Posted by: livingscripture | December 5, 2008

December 5, 2008 First Friday of Advent

From the Word of the Day

 

Have mercy on us, Son of David!.

  (Matthew 9,27)

                                                           

How should we live this Word

“Two blind men” follow Jesus as He passes.  Usually the Gospels show us Jesus seeking out the other, taking the first step.  Here the situation seems the reverse.  The resurrection of the dead girl has enthused the crowd which now surrounds Him.  He seeks to distance Himself because He does not want to nourish their expectations that have nothing to do with faith.  This intention is stressed in the admonition he gives to the blind men once He has healed them.

 

Unknowingly, the two blind men personify the masses who are incapable of seeing the light, accustomed as they are to the darkness.  They have the light at hand, but they are unaware of it.  They ask for prodigies, but do not feel the need  to ask for the miracle that can open their eyes.  This is not true for the two who do not resign themselves to letting the Teacher pass by without first having received  the grace to see.  They follow Him and do not tire of imploring Him, even as He enters the house.  They do not fear to be indiscreet, to go too far.  The desire for the light is stronger than everything else.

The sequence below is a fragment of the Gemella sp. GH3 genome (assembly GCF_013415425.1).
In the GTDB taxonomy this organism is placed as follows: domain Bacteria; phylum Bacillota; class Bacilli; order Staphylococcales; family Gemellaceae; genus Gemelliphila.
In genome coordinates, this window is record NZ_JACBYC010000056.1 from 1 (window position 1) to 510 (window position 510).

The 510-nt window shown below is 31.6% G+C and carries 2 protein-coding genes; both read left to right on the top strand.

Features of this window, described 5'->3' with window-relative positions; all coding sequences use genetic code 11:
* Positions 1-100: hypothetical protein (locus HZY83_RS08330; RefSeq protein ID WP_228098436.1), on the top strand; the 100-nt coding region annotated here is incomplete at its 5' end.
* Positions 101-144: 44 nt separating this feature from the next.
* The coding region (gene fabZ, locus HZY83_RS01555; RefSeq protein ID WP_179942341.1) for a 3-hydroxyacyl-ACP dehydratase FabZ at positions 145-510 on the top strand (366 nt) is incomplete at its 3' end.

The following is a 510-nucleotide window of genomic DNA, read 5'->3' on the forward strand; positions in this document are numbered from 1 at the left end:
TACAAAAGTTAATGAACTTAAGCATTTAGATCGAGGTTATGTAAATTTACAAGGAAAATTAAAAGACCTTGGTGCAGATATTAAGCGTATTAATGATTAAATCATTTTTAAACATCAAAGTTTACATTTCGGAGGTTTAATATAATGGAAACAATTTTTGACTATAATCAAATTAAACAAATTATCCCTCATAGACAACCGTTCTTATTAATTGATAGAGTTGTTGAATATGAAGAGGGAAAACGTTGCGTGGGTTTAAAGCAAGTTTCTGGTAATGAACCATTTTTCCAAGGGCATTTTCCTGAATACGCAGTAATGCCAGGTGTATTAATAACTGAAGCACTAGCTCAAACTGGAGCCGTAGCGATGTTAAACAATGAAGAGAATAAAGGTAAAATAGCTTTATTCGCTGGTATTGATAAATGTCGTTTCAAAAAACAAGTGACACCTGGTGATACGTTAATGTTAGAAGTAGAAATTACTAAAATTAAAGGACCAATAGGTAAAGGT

We see them at Jesus’ feet. He asks them a seemingly rhetorical question for two blind people.  He asks because He wants to bring them to reflect, to question themselves, to let their authentic need, hidden behind their blindness, emerge.  It is the heart that needs to be illumined and then all will be immersed in light.  This is why Jesus leads them to make a profession of faith.  Thus the light breaks into their darkness even before their eyes are opened.  This is the Light that we need today in order to dissipate the shadows that surround our society with heaviness.  This is the Light that Advent urges us to desire and to implore for ourselves and for everyone.

 

Today in my pause for silent contemplation, I will close my eyes, immersing myself in darkness.  I will experience the discomfort of not seeing, of not being able to move easily.  I will recognize that even in my heart, there remain zones of darkness that do not allow me to think, to fee, to act in full conformity with the Gospel.  I will cry out:

 

Son of David, have mercy on me, on us, men and women of a century that still has great need of Your light.

 

The Voice of Ephraim the Syrian

 

The Light came into the world to give sight to the blind and faith to those who have it not.


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